And I have economic thoughts—but they're secondary for me right now—to what I believe is the case for the soul of a society that ends up with a ton of 55 to 65 year olds that are still able-bodied, and able-minded, that choose not to work, and the 19 to 25 year olds that are not working, who otherwise would be, that have decided they can get by on mom and dad here and student loans there and a few government checks there. And they delay the entry into adult life and habits of interaction and responsibility. I think it's awful, Nick, and those are the things I'm by far most worried about right now coming out of COVID.
EICHER: All right! David Bahnsen, financial analyst and adviser. He writes at dividendcafe.com. We will not talk again until after Thanksgiving, so Happy Thanksgiving to you and we’ll talk again in a week. Appreciate it!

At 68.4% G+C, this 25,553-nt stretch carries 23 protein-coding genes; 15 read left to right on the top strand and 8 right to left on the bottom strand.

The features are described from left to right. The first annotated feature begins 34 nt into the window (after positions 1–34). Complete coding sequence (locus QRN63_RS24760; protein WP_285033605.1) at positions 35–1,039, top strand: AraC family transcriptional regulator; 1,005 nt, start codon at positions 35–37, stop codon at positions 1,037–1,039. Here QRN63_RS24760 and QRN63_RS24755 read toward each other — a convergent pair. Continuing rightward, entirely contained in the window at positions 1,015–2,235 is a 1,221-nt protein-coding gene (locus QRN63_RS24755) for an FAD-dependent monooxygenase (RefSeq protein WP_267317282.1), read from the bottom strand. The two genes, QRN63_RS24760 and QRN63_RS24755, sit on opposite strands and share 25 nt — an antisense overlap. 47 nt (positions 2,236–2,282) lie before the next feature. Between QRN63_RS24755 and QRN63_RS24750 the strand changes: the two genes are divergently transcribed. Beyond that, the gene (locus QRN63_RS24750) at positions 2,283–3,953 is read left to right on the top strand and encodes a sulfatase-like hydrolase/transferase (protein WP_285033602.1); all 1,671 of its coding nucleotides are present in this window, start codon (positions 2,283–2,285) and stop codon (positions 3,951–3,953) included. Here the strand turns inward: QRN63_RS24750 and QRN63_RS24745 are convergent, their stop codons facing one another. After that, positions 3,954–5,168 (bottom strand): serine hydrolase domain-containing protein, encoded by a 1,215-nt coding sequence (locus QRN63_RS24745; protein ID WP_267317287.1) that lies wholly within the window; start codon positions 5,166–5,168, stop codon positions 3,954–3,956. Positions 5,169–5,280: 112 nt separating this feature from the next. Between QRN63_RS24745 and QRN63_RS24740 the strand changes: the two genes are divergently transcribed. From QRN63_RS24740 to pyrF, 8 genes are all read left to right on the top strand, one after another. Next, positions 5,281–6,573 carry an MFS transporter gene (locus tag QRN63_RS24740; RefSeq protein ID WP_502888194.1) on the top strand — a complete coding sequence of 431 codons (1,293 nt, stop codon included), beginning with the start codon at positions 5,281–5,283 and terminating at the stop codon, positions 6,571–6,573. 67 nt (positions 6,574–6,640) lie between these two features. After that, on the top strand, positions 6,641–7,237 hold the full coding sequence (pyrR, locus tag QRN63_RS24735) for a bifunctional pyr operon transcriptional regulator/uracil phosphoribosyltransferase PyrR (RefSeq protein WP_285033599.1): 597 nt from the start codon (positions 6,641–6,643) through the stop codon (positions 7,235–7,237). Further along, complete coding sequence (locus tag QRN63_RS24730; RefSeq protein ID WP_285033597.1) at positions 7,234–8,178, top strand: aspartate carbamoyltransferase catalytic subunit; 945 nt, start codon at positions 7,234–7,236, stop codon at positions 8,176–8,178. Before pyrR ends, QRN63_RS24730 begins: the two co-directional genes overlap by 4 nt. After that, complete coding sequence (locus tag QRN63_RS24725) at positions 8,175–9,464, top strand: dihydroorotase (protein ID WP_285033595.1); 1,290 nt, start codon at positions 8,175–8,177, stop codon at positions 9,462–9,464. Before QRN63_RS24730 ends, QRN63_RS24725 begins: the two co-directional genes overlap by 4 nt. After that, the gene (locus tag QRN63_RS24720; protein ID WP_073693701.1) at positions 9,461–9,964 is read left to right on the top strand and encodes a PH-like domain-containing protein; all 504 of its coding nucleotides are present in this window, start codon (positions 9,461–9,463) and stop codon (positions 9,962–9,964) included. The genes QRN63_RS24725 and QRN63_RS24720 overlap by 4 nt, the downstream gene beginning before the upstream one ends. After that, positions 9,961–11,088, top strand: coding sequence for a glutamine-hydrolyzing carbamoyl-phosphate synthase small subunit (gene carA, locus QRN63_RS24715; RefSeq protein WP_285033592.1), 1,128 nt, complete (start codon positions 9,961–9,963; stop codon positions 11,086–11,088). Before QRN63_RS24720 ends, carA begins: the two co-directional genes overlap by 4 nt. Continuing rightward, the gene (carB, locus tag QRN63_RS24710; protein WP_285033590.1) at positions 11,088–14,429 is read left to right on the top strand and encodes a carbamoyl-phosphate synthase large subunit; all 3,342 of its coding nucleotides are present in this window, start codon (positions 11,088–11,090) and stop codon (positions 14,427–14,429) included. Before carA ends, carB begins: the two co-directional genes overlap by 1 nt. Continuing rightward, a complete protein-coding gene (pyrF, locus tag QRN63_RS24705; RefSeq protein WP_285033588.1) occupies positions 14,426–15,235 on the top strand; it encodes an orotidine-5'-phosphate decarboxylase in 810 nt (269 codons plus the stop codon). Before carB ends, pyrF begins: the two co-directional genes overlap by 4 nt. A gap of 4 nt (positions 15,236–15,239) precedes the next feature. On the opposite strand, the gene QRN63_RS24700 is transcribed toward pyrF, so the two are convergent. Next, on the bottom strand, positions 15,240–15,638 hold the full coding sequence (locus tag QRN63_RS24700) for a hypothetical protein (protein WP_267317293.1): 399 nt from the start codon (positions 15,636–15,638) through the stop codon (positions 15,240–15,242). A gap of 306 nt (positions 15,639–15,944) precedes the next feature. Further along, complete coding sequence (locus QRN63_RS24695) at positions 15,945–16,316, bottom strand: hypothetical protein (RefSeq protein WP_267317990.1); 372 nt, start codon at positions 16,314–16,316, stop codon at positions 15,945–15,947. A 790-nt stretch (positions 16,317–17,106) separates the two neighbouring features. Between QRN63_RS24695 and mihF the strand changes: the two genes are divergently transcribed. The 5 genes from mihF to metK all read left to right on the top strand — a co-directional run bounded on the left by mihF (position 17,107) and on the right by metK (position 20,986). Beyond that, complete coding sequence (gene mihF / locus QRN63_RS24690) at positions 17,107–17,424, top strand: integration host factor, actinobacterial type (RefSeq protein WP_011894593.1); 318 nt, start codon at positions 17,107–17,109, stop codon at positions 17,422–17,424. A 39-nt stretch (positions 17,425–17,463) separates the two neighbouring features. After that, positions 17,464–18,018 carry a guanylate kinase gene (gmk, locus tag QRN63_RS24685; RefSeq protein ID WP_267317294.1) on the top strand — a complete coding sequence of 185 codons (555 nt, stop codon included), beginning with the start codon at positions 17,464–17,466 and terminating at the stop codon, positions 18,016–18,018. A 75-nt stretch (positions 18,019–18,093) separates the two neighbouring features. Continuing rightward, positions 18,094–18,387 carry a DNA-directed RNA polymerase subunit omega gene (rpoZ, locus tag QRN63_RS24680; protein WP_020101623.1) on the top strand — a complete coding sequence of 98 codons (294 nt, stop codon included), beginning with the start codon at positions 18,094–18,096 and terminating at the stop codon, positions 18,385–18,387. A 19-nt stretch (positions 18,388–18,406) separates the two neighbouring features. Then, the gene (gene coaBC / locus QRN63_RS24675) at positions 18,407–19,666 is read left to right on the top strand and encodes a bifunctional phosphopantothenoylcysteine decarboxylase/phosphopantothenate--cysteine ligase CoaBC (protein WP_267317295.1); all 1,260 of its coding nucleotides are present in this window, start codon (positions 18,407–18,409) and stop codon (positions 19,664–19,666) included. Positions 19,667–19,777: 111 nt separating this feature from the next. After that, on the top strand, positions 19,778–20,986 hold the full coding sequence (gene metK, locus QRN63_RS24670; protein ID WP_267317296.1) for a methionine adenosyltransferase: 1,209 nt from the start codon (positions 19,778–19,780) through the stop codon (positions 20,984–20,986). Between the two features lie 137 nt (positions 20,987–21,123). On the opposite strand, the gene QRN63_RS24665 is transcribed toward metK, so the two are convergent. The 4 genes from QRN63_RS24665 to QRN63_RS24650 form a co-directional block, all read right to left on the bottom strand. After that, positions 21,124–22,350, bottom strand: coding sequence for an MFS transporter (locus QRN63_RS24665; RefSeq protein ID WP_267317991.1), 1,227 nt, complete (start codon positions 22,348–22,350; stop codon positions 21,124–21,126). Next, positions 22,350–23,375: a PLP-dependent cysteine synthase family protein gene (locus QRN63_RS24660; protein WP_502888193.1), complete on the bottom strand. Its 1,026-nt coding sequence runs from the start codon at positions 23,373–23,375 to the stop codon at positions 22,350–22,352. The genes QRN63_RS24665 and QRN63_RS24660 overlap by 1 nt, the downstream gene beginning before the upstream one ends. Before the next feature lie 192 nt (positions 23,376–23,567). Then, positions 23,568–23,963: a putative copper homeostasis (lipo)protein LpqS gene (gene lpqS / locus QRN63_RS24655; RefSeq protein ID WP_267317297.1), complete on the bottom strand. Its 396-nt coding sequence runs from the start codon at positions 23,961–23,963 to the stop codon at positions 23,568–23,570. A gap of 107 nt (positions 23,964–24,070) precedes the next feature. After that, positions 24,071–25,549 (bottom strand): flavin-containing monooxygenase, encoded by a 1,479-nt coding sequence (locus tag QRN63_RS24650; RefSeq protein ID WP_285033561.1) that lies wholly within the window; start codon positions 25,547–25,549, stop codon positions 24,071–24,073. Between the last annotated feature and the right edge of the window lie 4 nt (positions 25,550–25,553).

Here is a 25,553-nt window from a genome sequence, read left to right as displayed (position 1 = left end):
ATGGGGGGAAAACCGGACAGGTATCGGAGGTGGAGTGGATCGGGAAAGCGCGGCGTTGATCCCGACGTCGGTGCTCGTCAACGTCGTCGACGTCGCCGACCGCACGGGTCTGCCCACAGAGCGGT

BAHNSEN: Well, Happy Thanksgiving to you and yours and of course to all the listeners.
LJ: Next up, forced to upgrade. On Tuesday’s program, Caleb Bailey reported on the push to make tech companies create devices that can be fixed at home.
CALEB BAILEY, REPORTER: Every year, a new iPhone comes out. And not just one version. Buyers can choose from a variety of sizes, camera quality, and storage options. But even with all its bells and whistles, the latest and greatest iPhone can’t stay new forever. It gets old. Eventually it stops working. And that’s no accident. It’s actually part of the design—a concept called planned obsolescence. Paul Poteete is a professor of computer science and engineering at Geneva College.